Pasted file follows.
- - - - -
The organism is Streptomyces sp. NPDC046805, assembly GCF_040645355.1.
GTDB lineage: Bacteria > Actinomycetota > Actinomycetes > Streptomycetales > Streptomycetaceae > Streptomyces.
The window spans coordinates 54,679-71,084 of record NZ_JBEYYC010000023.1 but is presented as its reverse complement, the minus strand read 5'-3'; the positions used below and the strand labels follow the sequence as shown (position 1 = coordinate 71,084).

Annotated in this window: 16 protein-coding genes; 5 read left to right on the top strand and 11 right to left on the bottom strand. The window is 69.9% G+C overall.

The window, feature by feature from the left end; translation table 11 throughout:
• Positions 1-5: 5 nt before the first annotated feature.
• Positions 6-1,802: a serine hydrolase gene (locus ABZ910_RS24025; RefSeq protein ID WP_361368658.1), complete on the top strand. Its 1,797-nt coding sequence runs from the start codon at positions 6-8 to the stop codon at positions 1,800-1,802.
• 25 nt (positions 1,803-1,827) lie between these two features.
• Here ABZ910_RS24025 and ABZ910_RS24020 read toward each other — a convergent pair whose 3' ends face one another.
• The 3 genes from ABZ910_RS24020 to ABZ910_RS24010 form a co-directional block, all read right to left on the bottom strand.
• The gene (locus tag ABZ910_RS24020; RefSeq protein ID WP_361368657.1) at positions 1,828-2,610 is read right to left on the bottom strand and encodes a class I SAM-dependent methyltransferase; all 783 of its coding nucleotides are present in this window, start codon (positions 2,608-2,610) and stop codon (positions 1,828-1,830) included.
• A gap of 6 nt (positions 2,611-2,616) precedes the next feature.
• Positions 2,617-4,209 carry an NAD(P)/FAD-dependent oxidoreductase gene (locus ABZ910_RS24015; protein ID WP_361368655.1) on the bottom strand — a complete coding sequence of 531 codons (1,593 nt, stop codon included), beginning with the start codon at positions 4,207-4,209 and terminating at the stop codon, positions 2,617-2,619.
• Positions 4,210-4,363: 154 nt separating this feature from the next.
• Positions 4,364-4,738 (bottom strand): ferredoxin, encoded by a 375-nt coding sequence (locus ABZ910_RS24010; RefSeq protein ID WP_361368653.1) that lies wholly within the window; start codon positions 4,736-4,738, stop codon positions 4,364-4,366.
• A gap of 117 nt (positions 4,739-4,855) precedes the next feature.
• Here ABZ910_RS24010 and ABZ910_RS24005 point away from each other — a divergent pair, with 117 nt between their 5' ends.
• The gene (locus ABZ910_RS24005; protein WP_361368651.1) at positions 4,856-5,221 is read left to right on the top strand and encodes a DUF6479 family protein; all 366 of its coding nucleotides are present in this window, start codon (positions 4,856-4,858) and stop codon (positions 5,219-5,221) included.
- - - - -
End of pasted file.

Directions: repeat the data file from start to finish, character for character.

The organism is Streptomyces sp. NPDC046805, assembly GCF_040645355.1.
GTDB lineage: Bacteria > Actinomycetota > Actinomycetes > Streptomycetales > Streptomycetaceae > Streptomyces.
The window spans coordinates 54,679-71,084 of record NZ_JBEYYC010000023.1 but is presented as its reverse complement, the minus strand read 5'-3'; the positions used below and the strand labels follow the sequence as shown (position 1 = coordinate 71,084).

Annotated in this window: 16 protein-coding genes; 5 read left to right on the top strand and 11 right to left on the bottom strand. The window is 69.9% G+C overall.

The window, feature by feature from the left end; translation table 11 throughout:
• Positions 1-5: 5 nt before the first annotated feature.
• Positions 6-1,802: a serine hydrolase gene (locus ABZ910_RS24025; RefSeq protein ID WP_361368658.1), complete on the top strand. Its 1,797-nt coding sequence runs from the start codon at positions 6-8 to the stop codon at positions 1,800-1,802.
• 25 nt (positions 1,803-1,827) lie between these two features.
• Here ABZ910_RS24025 and ABZ910_RS24020 read toward each other — a convergent pair whose 3' ends face one another.
• The 3 genes from ABZ910_RS24020 to ABZ910_RS24010 form a co-directional block, all read right to left on the bottom strand.
• The gene (locus tag ABZ910_RS24020; RefSeq protein ID WP_361368657.1) at positions 1,828-2,610 is read right to left on the bottom strand and encodes a class I SAM-dependent methyltransferase; all 783 of its coding nucleotides are present in this window, start codon (positions 2,608-2,610) and stop codon (positions 1,828-1,830) included.
• A gap of 6 nt (positions 2,611-2,616) precedes the next feature.
• Positions 2,617-4,209 carry an NAD(P)/FAD-dependent oxidoreductase gene (locus ABZ910_RS24015; protein ID WP_361368655.1) on the bottom strand — a complete coding sequence of 531 codons (1,593 nt, stop codon included), beginning with the start codon at positions 4,207-4,209 and terminating at the stop codon, positions 2,617-2,619.
• Positions 4,210-4,363: 154 nt separating this feature from the next.
• Positions 4,364-4,738 (bottom strand): ferredoxin, encoded by a 375-nt coding sequence (locus ABZ910_RS24010; RefSeq protein ID WP_361368653.1) that lies wholly within the window; start codon positions 4,736-4,738, stop codon positions 4,364-4,366.
• A gap of 117 nt (positions 4,739-4,855) precedes the next feature.
• Here ABZ910_RS24010 and ABZ910_RS24005 point away from each other — a divergent pair, with 117 nt between their 5' ends.
• The gene (locus ABZ910_RS24005; protein WP_361368651.1) at positions 4,856-5,221 is read left to right on the top strand and encodes a DUF6479 family protein; all 366 of its coding nucleotides are present in this window, start codon (positions 4,856-4,858) and stop codon (positions 5,219-5,221) included.